WORKS: Symphony No. 9 (Great); Gesang der Geister über den Wassern
PERFORMER: Monteverdi Choir, Vienna PO/John Eliot Gardiner
CATALOGUE NO: 457 648-2
Of these two recordings of Schubert’s Great C major Symphony, only John Eliot Gardiner’s with the Vienna Philharmonic is a serious contender for benchmark status. On the face of it it’s an unlikely partnership: a restlessly curious and questioning conductor who’s devoted his life to rethinking and reinventing tradition, paired with an orchestra which effortlessly embodies an unbroken tradition, and so has no need to invent one. The results, however, are wonderful, right from that opening horn call, which on the Vienna PO’s luxurious horns has the ideal rich-brown hue. The recording is advertised as live, but you’d never guess from the unblemished silence of the Salzburg Festspielhaus – the audience must have been riveted, and no wonder given this performance, which magically combines Gardinernervy intensity with the Vienna PO’s spacious, glowing gravitas.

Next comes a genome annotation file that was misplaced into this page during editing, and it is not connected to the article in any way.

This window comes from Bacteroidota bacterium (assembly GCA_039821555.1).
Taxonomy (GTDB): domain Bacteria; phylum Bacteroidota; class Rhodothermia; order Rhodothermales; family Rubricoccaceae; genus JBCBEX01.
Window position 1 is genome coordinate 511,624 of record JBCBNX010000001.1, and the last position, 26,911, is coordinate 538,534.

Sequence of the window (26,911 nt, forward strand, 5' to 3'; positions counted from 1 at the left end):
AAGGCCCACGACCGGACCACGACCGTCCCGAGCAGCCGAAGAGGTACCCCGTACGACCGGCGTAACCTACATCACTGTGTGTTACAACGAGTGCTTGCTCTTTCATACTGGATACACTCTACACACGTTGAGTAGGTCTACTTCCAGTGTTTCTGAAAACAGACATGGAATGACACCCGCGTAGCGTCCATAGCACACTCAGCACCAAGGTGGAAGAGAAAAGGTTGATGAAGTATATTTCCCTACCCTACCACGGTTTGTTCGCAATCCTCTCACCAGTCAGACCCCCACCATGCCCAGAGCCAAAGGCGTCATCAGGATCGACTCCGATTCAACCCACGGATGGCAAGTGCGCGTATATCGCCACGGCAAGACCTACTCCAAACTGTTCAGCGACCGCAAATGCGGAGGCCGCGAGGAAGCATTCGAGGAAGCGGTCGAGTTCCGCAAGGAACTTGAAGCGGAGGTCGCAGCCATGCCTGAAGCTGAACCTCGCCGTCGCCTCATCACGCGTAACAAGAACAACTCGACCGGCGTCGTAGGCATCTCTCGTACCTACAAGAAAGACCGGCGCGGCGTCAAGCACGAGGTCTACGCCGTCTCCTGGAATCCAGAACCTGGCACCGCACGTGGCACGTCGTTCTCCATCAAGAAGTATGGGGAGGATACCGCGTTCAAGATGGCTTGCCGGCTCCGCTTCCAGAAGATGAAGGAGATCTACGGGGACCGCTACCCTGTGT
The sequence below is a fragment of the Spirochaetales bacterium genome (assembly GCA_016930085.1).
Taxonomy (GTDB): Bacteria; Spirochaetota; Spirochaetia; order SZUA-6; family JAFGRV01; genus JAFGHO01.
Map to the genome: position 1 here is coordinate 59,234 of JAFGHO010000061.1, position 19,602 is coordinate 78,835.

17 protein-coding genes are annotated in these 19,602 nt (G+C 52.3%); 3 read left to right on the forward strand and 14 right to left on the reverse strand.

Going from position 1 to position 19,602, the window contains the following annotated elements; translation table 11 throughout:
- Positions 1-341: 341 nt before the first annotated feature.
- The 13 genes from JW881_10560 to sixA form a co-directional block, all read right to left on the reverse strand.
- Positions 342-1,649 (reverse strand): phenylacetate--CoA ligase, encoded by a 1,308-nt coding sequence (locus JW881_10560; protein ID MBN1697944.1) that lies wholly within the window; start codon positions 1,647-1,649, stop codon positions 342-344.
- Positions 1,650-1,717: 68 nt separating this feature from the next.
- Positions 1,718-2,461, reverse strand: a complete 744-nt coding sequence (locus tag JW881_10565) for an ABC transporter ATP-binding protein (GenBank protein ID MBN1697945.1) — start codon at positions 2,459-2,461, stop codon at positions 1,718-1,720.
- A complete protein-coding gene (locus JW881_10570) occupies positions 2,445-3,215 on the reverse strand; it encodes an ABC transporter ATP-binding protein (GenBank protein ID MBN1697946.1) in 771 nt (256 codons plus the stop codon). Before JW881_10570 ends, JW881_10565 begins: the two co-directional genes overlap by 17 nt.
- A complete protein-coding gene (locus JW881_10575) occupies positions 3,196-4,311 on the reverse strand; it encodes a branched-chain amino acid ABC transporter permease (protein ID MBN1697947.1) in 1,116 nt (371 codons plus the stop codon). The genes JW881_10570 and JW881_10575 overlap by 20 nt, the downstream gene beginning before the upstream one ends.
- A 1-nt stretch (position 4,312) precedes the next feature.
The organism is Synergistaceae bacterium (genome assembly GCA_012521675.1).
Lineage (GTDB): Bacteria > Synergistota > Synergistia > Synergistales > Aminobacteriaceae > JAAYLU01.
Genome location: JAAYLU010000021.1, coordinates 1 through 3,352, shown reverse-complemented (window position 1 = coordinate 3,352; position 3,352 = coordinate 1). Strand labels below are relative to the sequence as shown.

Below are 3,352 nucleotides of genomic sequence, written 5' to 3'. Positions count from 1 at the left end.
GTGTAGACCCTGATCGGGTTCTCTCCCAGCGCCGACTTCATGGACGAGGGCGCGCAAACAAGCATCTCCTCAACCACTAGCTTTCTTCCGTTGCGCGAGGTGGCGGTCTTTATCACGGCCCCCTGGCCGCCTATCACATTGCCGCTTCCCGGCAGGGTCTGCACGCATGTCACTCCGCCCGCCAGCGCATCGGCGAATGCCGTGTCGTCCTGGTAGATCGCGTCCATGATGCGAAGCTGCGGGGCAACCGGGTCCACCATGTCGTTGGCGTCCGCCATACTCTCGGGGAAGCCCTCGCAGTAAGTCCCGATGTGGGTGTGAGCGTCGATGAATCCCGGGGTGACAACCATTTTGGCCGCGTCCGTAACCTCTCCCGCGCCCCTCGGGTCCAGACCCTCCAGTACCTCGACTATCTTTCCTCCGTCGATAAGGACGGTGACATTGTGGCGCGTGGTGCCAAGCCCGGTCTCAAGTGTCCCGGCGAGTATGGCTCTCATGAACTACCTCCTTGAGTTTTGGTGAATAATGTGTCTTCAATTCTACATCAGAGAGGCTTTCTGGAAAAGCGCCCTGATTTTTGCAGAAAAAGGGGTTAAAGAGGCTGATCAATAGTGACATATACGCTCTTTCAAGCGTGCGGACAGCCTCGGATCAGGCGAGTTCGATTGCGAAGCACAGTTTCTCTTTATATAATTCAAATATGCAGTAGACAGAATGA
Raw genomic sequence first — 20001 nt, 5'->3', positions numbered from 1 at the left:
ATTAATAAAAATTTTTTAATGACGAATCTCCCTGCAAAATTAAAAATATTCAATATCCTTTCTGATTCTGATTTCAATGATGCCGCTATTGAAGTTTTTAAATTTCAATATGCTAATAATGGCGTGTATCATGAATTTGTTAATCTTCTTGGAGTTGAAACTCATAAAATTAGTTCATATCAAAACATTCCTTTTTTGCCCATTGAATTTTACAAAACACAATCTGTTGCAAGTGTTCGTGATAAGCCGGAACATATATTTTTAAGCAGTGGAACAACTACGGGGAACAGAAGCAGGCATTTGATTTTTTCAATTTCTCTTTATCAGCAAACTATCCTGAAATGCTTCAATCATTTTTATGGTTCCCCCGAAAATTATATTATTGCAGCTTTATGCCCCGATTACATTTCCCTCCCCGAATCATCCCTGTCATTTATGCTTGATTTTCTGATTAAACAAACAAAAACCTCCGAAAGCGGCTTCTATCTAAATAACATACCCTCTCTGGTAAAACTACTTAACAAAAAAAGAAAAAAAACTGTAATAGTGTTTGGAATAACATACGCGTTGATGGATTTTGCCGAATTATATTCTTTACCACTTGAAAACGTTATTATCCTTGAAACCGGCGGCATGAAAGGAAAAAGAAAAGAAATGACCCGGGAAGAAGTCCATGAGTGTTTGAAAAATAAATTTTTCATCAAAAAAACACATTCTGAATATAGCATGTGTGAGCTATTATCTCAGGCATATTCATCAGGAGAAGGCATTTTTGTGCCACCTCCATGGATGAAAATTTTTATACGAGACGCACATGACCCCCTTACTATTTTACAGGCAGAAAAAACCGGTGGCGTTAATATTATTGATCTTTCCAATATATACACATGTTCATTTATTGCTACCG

Compare that with the studio recording by the Budapest Symphony, which begins so noisily I wondered whether the cleaning staff were still busy, added to which the sound is truly ghastly. The winds are sour and too close, the strings so distant and indistinct they might be in another room. Lying over the sound is a thick pall of booming bass and timpani. Behind it, I thought I could discern, now and then, a spirited performance, but by the halfway point I was past caring. Gardiner and the Vienna PO are up against two thrilling period-band performances from Norrington and the London Classical Players on EMI, and Mackerras and the Orchestra of the Age of Enlightenment on Virgin, not to mention fine modern-instrument versions from James Levine and the Chicago SO and Abbado and the Chamber Orchestra of Europe, both on DG. But Gardiner’s version (which is paired, uniquely, with Schubert’s wonderful Goethe setting for eight-part choir and strings) gets my vote. Ivan Hewett